Geena Davis helps Common Sense Media craft rating to fight gender stereotypes | Common Sense Media releases "Watching Gender" report | Susan Sarandon: Women are finally shifting Hollywood's gender imbalance
A recent study, completed by the Geena Davis Institute on Gender in Media and J. Walter Thompson, revealed that female characters in advertising often conform to stereotypes and that just 5% of ads feature only women. "The images we use, the stories we tell about women can dramatically change the way the world values women and how women and girls see themselves," said the Institute's CEO Madeline Di Nonno, who suggests that the advertising industry should put more non-stereotypical women in ads, hire female creatives and show women as chief executives, leaders and politicians to help inspire young girls.
The media watchdog nonprofit Common Sense Media, with advisory help of Academy Award-winning actor Geena Davis, has released a new television and film rating system to promote more equitable stories on screen. The "positive gender representation" designation applies to both television shows and films that depict women and girls in non-stereotyped ways, and has already been added to films, including "Moonlight," "A League of Their Own," and "Hidden Figures," as well as TV shows like "MasterChef Junior," "Bones" and "Annedroids."
Common Sense Media has released its new "Watching Gender: How Stereotypes in Movies and on TV Impact Kids' Development" report, which explores the effects of gender-biased media on children's development to promote more positive, accurate gender representations that give kids the freedom they need to be themselves. The researchers found that media reinforces male stereotypes in children's programming, which negatively influences career aspirations, reinforces traditional roles for women in television geared toward teenagers, and burdens youth of color with stereotypes of both men and women. Read more.
Academy Award-winning actor and star of the FX series "Feud" Susan Sarandon says Hollywood has made progress since the days of Bette Davis and Joan Crawford, especially when it comes to women moving into positions of power in the industry. In this Q&A, Sarandon discusses the complexity of equal pay in Hollywood, getting political for worthy causes, and game-changers like the Geena Davis Institute on Gender in Media and Ryan Murphy's Half Foundation. "[Geena Davis] goes into studios, reads through scripts, points to a character and says, 'Couldn't this be a young woman instead of a boy?' Very often, they're open to it," Sarandon said.
Films there were made my women were featured prominently at this week's Los Angeles Film Festival, as 42% of the films featured a female director, 40% were directed by a person of color, and 65% were helmed by first-time directors. Festival director Jennifer Cochis says the diversity of film selection was intentional and designed to reflect the real-world neighborhoods of L.A.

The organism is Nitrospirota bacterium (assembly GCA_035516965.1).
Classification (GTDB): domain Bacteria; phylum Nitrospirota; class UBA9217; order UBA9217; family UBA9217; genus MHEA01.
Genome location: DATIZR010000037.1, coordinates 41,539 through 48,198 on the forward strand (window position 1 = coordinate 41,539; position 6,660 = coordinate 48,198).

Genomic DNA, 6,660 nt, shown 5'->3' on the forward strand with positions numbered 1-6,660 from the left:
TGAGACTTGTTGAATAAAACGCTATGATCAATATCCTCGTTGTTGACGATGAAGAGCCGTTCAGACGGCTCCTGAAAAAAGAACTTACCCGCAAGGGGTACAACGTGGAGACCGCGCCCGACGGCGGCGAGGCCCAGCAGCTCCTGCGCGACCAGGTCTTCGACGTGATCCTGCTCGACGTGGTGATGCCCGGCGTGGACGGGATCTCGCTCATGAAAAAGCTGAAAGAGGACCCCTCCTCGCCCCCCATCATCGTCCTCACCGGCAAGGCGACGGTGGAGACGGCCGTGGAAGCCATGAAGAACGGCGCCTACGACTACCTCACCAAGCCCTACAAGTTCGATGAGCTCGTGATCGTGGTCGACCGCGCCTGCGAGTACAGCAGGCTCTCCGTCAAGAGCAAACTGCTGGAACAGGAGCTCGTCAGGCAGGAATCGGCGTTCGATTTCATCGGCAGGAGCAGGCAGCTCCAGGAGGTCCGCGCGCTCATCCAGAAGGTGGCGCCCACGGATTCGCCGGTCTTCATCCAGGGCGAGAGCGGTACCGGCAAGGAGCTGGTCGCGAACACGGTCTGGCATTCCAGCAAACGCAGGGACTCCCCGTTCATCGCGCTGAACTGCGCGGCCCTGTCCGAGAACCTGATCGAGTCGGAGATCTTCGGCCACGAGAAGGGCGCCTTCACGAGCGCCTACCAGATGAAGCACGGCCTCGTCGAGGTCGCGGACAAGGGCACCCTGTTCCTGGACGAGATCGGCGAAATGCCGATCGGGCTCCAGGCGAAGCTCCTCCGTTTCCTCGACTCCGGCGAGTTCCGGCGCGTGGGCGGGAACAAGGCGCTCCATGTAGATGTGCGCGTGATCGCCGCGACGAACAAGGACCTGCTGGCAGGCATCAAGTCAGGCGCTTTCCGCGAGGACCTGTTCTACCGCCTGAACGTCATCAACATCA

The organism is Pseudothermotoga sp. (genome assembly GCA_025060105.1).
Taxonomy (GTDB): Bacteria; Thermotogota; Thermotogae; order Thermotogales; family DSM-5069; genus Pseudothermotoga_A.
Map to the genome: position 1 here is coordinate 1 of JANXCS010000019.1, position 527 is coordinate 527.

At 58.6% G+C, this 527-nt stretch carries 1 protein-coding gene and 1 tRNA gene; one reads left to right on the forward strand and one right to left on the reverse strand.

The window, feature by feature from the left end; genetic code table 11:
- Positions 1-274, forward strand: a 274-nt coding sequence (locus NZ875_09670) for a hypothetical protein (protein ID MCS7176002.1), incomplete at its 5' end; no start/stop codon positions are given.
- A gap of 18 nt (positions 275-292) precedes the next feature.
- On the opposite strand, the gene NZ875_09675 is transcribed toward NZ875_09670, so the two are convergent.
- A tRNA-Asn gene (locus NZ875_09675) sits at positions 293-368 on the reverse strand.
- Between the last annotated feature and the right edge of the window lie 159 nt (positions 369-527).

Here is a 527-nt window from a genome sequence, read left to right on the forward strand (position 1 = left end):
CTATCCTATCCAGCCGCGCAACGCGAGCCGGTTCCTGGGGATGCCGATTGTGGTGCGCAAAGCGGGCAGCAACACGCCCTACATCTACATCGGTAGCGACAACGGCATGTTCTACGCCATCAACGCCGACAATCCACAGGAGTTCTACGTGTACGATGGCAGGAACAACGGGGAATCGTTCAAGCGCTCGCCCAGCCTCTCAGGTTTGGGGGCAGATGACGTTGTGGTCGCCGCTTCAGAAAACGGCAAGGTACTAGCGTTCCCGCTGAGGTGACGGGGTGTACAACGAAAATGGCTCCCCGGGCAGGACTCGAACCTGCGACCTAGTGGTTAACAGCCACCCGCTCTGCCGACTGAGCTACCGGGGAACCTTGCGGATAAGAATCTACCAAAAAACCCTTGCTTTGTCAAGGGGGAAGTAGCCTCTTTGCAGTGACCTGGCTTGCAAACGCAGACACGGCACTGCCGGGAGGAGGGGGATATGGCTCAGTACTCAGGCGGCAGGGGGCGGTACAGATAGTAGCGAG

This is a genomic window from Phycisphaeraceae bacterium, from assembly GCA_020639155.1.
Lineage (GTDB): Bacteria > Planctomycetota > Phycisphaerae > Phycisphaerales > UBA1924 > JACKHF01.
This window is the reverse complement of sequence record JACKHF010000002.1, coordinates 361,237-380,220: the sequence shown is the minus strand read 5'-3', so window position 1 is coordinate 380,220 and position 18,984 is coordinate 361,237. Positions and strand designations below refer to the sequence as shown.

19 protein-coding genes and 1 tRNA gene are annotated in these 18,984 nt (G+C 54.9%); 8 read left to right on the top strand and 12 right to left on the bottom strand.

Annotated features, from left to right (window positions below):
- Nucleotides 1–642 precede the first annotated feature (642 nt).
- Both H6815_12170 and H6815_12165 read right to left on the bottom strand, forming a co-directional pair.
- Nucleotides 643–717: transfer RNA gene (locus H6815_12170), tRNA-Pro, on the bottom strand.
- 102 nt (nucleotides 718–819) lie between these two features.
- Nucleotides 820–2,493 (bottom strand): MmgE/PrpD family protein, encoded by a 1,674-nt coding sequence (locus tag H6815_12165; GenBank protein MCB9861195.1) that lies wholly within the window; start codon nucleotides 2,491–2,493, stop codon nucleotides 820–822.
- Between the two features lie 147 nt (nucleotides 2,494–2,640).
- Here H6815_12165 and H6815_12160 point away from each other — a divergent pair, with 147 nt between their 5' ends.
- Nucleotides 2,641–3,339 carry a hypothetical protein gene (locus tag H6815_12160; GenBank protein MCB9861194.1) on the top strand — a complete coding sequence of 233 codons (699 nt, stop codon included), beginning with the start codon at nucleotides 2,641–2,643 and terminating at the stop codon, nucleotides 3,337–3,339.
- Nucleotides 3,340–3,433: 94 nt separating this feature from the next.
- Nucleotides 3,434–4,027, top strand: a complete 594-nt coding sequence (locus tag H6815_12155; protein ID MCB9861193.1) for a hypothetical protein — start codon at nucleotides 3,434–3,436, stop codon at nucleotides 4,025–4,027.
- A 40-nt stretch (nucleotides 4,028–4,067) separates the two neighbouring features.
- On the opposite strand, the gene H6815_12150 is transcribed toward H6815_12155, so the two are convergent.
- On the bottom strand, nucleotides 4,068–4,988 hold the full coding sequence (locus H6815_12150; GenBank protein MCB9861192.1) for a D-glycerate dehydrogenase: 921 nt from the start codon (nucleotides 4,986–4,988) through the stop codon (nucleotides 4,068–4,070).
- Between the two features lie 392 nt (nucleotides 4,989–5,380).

Executive Director of UN Women and Under-Secretary-General of the United Nations Phumzile Mlambo-Ngcuka will detail plans to team up with global advertising industry leaders to end gender stereotypes in ads at this week's first Unstereotype Alliance meeting at the Cannes Lions Festival of Creativity. UN Women already has support from major companies, including Johnson & Johnson and AT&T, with plans to mobilize the industry to stop damaging depictions of women and collectively assess data to bring about real change under the moniker the Unstereotype Alliance.
Geena Davis Institute on Gender in Media has been named one of two recipients, along with UN Women, to share in the $153,000 collected from the 203 entries for the Glass: The Lion for Change award. "Fearless Girl," the bronze statue of a defiant girl facing Wall Street's iconic charging bull, won McCann New York three Grand Prix awards at Cannes.
I long to accomplish great and noble tasks,
but it is my chief duty to accomplish humble tasks
as though they were great and noble.
Helen Keller, disability rights activist, via Quotabelle
About Geena Davis Institute on Gender in Media
Founded by Academy Award®-winning actor Geena Davis, the Institute is the only
research-based organization working with media and entertainment companies with
cutting-edge research, education, and advocacy programs to dramatically improve
how girls and women are reflected in media targeting children 11 and under.
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About Mount Saint Mary's University, Los Angeles
Mount Saint Mary's University, Los Angeles is the only women’s university in Los
Angeles and one of the most diverse in the nation. We offer a dynamic
learning experience in the liberal arts and sciences, enhanced by an
emphasis on building leadership skills and fostering a spirit to serve
others. For more information, visit